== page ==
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Transpacific Industries puts kiwi waste management on the block

Wednesday 30th October 2013

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Transpacific Industries, the Australian waste manager, has put its New Zealand business up for sale, two years after writing downs the value of the kiwi unit.

The Queensland-based company has hired Deutsche Bank to help sell the New Zealand business after the board decided to put greater focus on its more profitable Australian business, it said in a statement. Any proceeds would be used to pay down debt.

"The quality of TPI New Zealand's assets, its leading market position, its people and its strong customer relationships are expected to attract interest from investors that are well-placed to develop and grow that business," chairman Martin Hudson told shareholders at today's annual meeting in Queensland, in speech notes published on the ASX.

"It goes without saying that we will only proceed with a sale of this business if it appropriately reflects value for our shareholders," he said.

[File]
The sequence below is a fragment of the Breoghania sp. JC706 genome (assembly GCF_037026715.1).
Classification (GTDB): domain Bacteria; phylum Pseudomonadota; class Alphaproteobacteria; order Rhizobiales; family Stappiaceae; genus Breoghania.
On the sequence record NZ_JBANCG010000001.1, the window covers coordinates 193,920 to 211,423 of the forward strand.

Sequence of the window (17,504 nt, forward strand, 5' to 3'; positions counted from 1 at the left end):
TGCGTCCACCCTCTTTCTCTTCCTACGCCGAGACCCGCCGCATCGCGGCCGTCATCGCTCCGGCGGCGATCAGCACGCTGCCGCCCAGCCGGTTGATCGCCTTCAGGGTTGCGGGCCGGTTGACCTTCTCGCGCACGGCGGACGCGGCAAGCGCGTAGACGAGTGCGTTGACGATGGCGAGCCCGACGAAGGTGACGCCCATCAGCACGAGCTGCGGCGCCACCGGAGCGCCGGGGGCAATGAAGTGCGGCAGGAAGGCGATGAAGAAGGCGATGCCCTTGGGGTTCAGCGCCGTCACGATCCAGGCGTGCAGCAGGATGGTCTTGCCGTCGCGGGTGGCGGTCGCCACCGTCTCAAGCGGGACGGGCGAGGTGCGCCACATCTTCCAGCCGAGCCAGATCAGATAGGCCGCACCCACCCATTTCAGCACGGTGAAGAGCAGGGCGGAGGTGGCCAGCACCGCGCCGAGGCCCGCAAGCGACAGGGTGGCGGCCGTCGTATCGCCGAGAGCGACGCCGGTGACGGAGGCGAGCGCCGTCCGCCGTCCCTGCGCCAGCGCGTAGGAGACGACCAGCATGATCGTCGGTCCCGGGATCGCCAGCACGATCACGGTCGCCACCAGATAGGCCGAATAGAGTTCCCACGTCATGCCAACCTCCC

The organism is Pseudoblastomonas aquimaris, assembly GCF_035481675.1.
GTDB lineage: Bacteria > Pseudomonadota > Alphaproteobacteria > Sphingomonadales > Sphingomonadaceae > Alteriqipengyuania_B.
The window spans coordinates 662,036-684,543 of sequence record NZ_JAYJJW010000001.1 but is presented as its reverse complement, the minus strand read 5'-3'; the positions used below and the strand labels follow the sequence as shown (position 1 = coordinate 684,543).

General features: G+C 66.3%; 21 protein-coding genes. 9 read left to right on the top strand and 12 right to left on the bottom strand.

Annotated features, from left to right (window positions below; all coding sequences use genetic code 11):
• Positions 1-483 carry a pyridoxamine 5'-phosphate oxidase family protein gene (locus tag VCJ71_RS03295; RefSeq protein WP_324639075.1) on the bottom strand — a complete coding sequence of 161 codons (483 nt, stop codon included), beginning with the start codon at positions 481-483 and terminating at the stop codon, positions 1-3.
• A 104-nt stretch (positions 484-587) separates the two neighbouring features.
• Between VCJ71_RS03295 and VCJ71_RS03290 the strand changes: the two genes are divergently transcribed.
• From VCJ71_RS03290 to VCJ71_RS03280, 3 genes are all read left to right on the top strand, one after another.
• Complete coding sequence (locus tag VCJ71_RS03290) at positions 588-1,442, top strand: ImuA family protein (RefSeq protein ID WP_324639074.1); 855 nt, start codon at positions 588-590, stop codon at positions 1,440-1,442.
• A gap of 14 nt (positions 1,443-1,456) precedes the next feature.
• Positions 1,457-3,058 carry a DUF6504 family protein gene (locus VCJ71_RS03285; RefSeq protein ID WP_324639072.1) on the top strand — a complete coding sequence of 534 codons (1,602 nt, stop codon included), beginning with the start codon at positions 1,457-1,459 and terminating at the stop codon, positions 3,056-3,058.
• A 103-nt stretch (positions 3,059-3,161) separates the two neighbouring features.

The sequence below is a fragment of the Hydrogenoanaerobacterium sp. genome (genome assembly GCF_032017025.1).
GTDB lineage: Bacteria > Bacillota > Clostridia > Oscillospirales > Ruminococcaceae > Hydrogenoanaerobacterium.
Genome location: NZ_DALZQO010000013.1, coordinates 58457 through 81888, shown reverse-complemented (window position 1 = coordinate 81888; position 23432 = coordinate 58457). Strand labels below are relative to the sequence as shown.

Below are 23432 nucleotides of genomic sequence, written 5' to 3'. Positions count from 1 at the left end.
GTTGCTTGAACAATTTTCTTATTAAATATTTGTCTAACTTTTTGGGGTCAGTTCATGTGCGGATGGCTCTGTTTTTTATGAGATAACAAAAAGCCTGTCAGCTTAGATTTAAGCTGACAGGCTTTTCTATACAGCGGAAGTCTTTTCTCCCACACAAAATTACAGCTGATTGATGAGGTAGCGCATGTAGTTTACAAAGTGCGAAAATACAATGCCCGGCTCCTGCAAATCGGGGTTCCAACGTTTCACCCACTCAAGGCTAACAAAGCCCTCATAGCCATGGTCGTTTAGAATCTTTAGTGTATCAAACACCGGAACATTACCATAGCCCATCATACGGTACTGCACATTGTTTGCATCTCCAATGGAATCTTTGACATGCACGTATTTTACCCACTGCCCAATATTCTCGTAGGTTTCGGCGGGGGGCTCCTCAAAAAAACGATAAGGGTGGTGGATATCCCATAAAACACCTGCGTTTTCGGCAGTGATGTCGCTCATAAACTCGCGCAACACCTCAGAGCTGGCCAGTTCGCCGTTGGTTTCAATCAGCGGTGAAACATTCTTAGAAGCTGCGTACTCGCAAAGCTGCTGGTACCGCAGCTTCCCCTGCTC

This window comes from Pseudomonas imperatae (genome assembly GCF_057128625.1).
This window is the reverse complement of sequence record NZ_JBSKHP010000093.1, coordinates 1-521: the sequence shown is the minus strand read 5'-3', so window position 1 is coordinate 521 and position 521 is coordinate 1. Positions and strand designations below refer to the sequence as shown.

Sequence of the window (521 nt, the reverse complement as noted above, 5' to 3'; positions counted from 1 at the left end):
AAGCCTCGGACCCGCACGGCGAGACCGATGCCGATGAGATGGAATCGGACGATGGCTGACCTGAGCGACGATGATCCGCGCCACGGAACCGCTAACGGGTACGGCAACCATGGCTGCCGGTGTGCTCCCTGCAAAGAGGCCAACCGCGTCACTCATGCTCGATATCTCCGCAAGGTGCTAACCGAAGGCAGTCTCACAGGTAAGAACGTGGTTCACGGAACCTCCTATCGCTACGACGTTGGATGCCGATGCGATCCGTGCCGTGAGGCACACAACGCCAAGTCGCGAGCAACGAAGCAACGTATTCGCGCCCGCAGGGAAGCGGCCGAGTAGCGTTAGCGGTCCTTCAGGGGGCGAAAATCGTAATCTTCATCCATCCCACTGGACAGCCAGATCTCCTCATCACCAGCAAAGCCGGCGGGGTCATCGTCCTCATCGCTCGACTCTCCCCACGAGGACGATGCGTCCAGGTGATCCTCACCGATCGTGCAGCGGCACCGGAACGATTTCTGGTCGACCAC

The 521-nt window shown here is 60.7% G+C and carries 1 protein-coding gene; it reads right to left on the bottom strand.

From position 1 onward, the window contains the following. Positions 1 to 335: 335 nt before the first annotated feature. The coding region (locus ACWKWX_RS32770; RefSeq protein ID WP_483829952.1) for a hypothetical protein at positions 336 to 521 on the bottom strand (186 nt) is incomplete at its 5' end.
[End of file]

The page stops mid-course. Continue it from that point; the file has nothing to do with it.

In 2011, Transpacific wrote down the value of its New Zealand assets by A$182 million, something seen as an admission by the company that it paid too much in 2006 with its $870 million acquisition of Waste Management New Zealand. The New Zealand unit's goodwill was valued at A$587.7 million as at June 30.

The 2006 Waste Management takeover irritated New Zealand regulators because Transpacific used amalgamation rules with a lower threshold for acceptances to take control of the target. In 2010, former Commerce Minister Simon Power to take steps to shut the loophole.

Transpacific's New Zealand assets have forecast earnings before interest, tax, depreciation and amortisation of about $110 million in the 2014 financial year. If the sale was at the same 10 times earnings multiple as Hong Kong-based Cheung Kong Infrastructure Holdings' purchase of local rival EnviroWaste, it could reap as much as $1.11 billion.

The company's decision to scale back its business comes after a debt-fuelled expansion before the global financial crisis, culminating in 2008 with the A$1.25 billion acquisition of rival Cleanaway to create Australasia's biggest waste disposal firm.

Since then, Transpacific has been clamping down on debt, and today it also announced it had refinanced A$290 million of syndicated facilities set to mature next month. As at June 30, the company had borrowings of A$1.05 billion, down from as much as A$2.45 billion in 2009.

The dual-listed shares are listed but rarely trade on the NZX. The stock fell 1.9 percent to A$1.04 on the ASX yesterday, having gained 33 percent this year.

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